A Tale of Three Cities

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Eddie Rich
Day 1 of Board programme in the Congos: 13 April

A Board delegation visits a school close to the Katanga mine in Lubumbashi, DRC. Image: EITI International Secretariat.

This week promises to be a monumental one for the EITI. The Board will meet in Brazzaville as part of a wider programme including training for Francophone African countries, discussions on the role of EITI to advance good governance of national oil companies and of artisanal and small scale mining, and a raft of meetings with key stakeholders in the processes in Congo-Brazzaville and the DR Congo. The Board itself is due to discuss its strategy over the next 3-5 years, as well as key country decisions on Afghanistan, Azerbaijan, and Tajikistan. The programme is intense and, we hope, timely.

Today saw the Board spread across three cities prior to the beginning of the Board meeting on 14 April.  A delegation of Board members, including Clare Short, travelled around Lubumbashi. National coordinators and communications officers from EITI secretariats in 12 francophone countries (with another two delayed) met for the first day of training in Kinshasa. Civil society met all day in Brazzaville.

Lubumbashi – EITI at the cobalt-face

It is far from perfect, but we are making steady progress on multiple fronts. From beneficial ownership disclosure and license and contract allocation to the publication of more figures to inform the public on the resources of our country”. This is how Prof Mack Dumba, National Coordinator of EITI DRC, opened a meeting with the Chair of the EITI Board Clare Short at the local EITI secretariat in Lubumbashi on Sunday under flickering light, due to instable electricity supply. Clare and the delegation learned how the staff are fighting an uphill battle against an endemic corruption and deep rooted bad governance practices that have plagued the development of the country for decades.

The visitors were told how the team goes from company to company to collect payments figures to the state that they will then match with revenue figures declared by government agencies. Based on this, they figure out whether companies have paid their dues and whether these revenues went to the state coffers, instead of in government official’s pockets.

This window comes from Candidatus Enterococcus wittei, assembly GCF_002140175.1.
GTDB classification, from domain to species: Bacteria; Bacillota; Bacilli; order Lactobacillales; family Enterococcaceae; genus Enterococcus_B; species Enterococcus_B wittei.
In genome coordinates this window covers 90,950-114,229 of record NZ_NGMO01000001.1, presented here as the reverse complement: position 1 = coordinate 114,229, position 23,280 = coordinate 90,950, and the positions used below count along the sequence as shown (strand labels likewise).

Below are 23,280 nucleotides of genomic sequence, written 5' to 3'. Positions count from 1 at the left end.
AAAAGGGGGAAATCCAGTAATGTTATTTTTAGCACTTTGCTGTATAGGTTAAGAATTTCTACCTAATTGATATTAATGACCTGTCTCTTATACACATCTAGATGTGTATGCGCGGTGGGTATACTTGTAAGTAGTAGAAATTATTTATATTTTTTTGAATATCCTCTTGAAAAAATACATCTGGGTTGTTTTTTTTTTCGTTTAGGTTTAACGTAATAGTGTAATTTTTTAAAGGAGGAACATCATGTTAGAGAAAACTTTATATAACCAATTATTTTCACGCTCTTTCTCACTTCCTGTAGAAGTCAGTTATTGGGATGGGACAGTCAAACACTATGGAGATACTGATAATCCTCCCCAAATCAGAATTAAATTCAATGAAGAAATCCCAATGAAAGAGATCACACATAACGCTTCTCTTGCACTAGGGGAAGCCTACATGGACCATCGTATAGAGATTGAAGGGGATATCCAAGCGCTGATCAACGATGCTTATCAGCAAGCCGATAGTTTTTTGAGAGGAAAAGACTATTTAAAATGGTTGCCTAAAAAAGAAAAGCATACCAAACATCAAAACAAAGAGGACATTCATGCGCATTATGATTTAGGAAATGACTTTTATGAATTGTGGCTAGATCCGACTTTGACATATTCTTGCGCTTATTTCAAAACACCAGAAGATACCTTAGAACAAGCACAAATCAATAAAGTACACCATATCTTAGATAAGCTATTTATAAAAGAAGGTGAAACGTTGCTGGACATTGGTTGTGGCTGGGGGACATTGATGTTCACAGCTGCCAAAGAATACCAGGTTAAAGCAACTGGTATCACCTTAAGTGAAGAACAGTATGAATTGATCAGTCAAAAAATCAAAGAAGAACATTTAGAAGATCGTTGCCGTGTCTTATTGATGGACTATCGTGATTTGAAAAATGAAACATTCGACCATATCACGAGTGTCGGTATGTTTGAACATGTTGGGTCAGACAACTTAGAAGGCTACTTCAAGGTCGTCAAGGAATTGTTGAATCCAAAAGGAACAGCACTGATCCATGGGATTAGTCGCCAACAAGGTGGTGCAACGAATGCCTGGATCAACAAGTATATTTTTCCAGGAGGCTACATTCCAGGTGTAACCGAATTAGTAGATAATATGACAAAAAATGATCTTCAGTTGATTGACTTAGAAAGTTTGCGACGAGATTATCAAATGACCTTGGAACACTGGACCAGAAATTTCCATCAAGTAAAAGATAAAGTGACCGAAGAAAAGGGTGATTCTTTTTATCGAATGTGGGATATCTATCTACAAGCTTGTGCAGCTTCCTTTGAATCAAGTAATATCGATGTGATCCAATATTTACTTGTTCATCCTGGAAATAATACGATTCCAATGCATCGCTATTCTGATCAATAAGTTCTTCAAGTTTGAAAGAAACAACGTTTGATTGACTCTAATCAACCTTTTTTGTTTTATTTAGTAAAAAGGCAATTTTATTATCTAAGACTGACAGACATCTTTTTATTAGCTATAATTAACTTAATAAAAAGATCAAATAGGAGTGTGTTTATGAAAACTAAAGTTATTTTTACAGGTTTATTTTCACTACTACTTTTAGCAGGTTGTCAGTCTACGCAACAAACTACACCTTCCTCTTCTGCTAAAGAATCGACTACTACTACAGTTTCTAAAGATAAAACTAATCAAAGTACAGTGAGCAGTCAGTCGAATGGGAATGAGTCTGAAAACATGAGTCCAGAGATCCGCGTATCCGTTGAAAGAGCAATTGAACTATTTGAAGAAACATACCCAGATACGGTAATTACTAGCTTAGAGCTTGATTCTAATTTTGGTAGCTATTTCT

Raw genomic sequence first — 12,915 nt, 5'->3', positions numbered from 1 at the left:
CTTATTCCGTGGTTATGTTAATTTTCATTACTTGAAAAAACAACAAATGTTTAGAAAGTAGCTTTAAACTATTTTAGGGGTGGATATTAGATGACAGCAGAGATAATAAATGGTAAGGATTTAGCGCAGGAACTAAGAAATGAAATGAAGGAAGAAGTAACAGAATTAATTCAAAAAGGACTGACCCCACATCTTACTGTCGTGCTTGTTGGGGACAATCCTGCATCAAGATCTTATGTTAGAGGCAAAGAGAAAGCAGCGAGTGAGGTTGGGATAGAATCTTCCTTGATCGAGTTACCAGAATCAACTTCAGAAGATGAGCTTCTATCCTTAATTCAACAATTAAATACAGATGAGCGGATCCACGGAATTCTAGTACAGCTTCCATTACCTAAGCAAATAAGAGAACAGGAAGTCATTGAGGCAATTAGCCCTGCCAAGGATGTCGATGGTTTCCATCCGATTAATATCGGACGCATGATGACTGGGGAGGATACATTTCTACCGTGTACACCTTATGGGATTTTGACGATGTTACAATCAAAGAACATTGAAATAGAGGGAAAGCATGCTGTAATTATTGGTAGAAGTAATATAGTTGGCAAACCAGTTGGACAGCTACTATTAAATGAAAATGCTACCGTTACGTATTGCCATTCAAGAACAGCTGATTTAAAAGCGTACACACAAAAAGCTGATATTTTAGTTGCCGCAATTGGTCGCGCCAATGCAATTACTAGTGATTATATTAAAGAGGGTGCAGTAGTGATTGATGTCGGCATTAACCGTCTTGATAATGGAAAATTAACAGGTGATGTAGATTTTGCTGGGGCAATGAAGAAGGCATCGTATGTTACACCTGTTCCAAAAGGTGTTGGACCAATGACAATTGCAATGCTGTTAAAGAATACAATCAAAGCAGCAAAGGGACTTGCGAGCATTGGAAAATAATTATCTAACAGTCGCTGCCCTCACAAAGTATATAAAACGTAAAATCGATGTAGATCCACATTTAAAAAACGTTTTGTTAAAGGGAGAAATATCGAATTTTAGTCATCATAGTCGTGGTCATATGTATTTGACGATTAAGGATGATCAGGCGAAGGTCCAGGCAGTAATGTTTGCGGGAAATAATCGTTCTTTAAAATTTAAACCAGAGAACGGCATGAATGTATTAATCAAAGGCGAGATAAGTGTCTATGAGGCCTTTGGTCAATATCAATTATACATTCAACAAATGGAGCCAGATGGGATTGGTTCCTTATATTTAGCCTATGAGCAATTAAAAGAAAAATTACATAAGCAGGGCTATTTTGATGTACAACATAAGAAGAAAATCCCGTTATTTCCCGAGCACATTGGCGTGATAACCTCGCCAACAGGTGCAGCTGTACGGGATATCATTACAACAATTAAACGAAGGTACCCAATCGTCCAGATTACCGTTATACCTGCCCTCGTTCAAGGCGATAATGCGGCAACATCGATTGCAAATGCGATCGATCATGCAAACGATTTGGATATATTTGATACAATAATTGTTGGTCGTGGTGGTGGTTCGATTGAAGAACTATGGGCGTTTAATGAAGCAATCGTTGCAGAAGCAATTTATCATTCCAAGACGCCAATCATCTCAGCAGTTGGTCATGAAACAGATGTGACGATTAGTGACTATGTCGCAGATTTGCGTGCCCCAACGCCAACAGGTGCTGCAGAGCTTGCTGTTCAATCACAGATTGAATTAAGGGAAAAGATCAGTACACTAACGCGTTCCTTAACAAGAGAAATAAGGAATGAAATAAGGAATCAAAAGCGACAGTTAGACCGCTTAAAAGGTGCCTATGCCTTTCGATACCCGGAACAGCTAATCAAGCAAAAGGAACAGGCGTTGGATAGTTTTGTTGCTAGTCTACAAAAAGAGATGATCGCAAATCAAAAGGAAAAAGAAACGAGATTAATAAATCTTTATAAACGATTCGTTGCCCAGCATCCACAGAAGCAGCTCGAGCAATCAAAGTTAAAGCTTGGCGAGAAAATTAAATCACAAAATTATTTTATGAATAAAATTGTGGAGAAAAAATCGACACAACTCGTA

The Board delegation met representatives from 25 companies members of the Katanga chamber of mines, which is playing an active role in the implementation of the EITI process. Many of the company representatives expressed their desire to see improved government accountability.

The Board delegation also met with a group of civil society representatives from Katanga and the Province Oriental, in a room that had served as a venue for intense debates on important issues for EITI-DRC National Committee, including a better understanding of the arrangements of the Sicomines project.

At the Tenke Funkurume mining site, which is the world’s largest producer of cobalt, the Board met with local communities, including those who had been relocated by the company. The Board visited schools and hospitals built and sponsored by the company as part of its relocation project.

Kinshasa – EITI peer learning in action

Bringing together National Coordinators and Communications Officers from 12 francophone African countries in one room was always going to yield engagement and peer learning. Today’s proceedings in Kinshasa fitted the bill, as conversations around different contexts in the 12 countries catalysed some common challenges and priorities. Mining Minister Martin Kabwelulu’s opening speech in the morning reflected the DR Congo’s strong support for this peer learning.

The session on workplans focused on broader themes of how to make the EITI relevant for popular public debates and an instrument for reinforcing government data collection systems. These are clearly very different countries. The priorities in the Central African Republic are clearly not the same as those in Senegal. Yet implementing countries can choose from the Standard’s encouraged elements to fit their needs and specific contexts.

The session yielded fascinating differences in perspectives on the role and mandate of the EITI in each country. What is the role, the strength and the mandate of the EITI in a specific country? Where does it stand on the spectrum between collecting, presenting and monitoring information and holding parties to account? Participants were invited to focus on the most pertinent elements to their situation – or “scratch where it itches” rather than data for data’s sake.

The session on data brought forward different approaches from the US and the DR Congo, demonstrating distinct sections of the data value chain. The US-EITI data is available online through an innovative searchable portal. The US Secretariat is working to segment information to meet the needs of the various types of consumers using the USEITI site, providing a pertinent example of the need to assess demand for data, and to segment the audience. The DRC-EITI’s e-reporting system was launched to improve efficiency of data collection and reconciliation. At some upfront cost, the DRC’s system has saved some three quarters of the time usually needed for the reporting process and looks set to pay for itself over time.

The group breakout session on report analysis turned the tables, with participants taking on the role of validators and assessing each other’s reports.

Brazzaville – preparing the ground

Civil society were the first to gather in Brazzaville ahead of the Board meeting on Tuesday and Wednesday. By the evening, all Board members had arrived – albeit on delayed flights and tortuous routes. The implementing and supporting government constituencies met in the evening to prepare for the days ahead.

 

Stay posted for our daily blog from the EITI week in the Congos.

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